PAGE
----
Armata tank in Red Square for the May Day parade this year British military intelligence has issued a warning over a ground-breaking tank being developed by Russia, according to a leaked document seen by The Sunday Telegraph.
It also questions why the Government has no plans for a rival tank for at least 20 years.
The internal document, written by a senior Army intelligence officer, states: “Without hyperbole, Armata represents the most revolutionary step change in tank design in the last half century.”
It adds: “Unsurprisingly, the tank has caused a sensation,” and it goes on to question the failure of current defence strategy to plan for a new tank that can compete. There is growing alarm among military chiefs that a presidential victory for Donald Trump, who has criticised US funding of Nato, could leave the West badly exposed to Vladimir Putin’s aggression, especially in the vulnerable Baltic states.
UK military intelligence issues warning over Russian super tank threat A prototype of the Armata was rolled out last year at the annual May Day parade in Moscow, prompting the commissioning of the five-page intelligence report. The tank is pioneering, according to the document, because of a revolutionary turret design that makes crew less vulnerable under fire.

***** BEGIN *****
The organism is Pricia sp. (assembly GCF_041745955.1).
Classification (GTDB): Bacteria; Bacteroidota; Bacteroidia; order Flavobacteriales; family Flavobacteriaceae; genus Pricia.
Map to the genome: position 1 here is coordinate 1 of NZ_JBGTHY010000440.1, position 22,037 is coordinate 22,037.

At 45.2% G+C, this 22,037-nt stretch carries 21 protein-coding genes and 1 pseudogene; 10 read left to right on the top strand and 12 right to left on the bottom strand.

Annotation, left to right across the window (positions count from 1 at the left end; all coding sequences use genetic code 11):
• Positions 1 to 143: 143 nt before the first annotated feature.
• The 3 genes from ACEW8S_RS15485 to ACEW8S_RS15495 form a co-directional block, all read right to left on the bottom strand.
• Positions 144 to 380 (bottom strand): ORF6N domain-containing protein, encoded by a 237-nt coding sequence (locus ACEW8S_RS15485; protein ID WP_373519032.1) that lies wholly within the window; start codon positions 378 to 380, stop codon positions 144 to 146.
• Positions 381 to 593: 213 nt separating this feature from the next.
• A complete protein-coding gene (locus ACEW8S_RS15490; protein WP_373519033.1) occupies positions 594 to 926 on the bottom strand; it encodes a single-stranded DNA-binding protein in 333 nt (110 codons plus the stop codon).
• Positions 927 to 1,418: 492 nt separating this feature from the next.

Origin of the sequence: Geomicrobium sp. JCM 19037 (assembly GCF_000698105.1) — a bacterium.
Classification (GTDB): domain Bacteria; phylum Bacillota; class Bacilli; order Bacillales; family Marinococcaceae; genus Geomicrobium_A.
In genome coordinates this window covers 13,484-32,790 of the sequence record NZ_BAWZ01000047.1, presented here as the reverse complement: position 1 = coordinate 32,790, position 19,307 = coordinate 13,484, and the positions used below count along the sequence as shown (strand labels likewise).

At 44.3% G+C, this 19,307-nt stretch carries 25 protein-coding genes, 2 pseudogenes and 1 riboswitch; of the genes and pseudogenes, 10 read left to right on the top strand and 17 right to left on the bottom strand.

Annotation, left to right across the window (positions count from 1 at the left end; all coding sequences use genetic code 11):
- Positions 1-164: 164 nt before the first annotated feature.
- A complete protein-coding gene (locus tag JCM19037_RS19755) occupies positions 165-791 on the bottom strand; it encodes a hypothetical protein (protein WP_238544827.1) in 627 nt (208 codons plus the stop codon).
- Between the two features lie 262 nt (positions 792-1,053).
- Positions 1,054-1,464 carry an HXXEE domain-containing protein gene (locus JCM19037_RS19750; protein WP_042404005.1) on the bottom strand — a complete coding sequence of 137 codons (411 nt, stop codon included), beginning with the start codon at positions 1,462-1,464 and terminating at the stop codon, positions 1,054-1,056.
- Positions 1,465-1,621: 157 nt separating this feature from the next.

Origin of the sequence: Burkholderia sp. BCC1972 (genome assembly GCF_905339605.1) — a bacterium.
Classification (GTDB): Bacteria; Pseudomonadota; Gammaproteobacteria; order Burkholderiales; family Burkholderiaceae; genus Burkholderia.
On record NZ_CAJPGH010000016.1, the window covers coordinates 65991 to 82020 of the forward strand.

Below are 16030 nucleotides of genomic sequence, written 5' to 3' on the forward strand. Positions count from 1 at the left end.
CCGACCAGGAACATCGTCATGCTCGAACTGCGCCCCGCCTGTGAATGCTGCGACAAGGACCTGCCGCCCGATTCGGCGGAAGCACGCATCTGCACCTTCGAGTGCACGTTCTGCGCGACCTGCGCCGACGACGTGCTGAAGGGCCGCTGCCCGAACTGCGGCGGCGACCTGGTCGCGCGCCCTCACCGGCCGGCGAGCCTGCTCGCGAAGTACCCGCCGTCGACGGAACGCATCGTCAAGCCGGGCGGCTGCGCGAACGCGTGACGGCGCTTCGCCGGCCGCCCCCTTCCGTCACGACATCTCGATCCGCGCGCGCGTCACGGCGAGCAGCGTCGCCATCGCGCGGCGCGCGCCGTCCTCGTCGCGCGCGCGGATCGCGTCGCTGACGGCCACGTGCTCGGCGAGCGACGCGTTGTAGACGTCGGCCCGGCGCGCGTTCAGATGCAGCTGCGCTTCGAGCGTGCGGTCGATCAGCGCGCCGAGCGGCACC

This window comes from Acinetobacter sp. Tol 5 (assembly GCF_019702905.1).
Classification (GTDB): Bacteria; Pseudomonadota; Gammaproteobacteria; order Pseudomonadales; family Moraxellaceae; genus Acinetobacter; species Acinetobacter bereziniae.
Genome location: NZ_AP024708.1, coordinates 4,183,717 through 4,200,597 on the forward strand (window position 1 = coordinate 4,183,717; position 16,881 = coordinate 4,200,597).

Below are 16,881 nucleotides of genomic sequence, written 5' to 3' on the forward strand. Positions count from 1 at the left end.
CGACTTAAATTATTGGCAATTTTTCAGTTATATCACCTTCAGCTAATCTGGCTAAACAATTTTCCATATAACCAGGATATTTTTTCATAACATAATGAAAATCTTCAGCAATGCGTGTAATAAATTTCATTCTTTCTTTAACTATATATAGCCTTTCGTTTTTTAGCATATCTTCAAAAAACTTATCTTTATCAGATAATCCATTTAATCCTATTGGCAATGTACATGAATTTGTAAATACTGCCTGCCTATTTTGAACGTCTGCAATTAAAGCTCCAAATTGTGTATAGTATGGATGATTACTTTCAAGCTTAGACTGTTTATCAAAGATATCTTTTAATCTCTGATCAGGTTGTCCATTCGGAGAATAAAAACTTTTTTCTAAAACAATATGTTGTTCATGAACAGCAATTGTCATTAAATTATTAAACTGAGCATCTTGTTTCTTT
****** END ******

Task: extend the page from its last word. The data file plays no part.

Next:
The tank is also reckoned to be lighter, faster and lower in profile than Western rivals. The document also suggests the tank will be kitted out with a radar system currently used on state-of-the-art Russian fighter jets and new composite armour. It has a “reported higher muzzle velocity” gun and the possibility of an upgraded missile system.
“As a complete package, Armata certainly deserves its billing as the most revolutionary tank in a generation,” concludes the intelligence briefing paper. “For the first time, a fully automated, digitised, unmanned turret has been incorporated into a main battle tank. And for the first time a tank crew is embedded within an armoured capsule in the hull front.”
The Army intelligence officer says UK defence strategy has concentrated on the threat from improvised explosive devices deployed by insurgents in Iraq and Afghanistan and ignored the danger posed by tanks.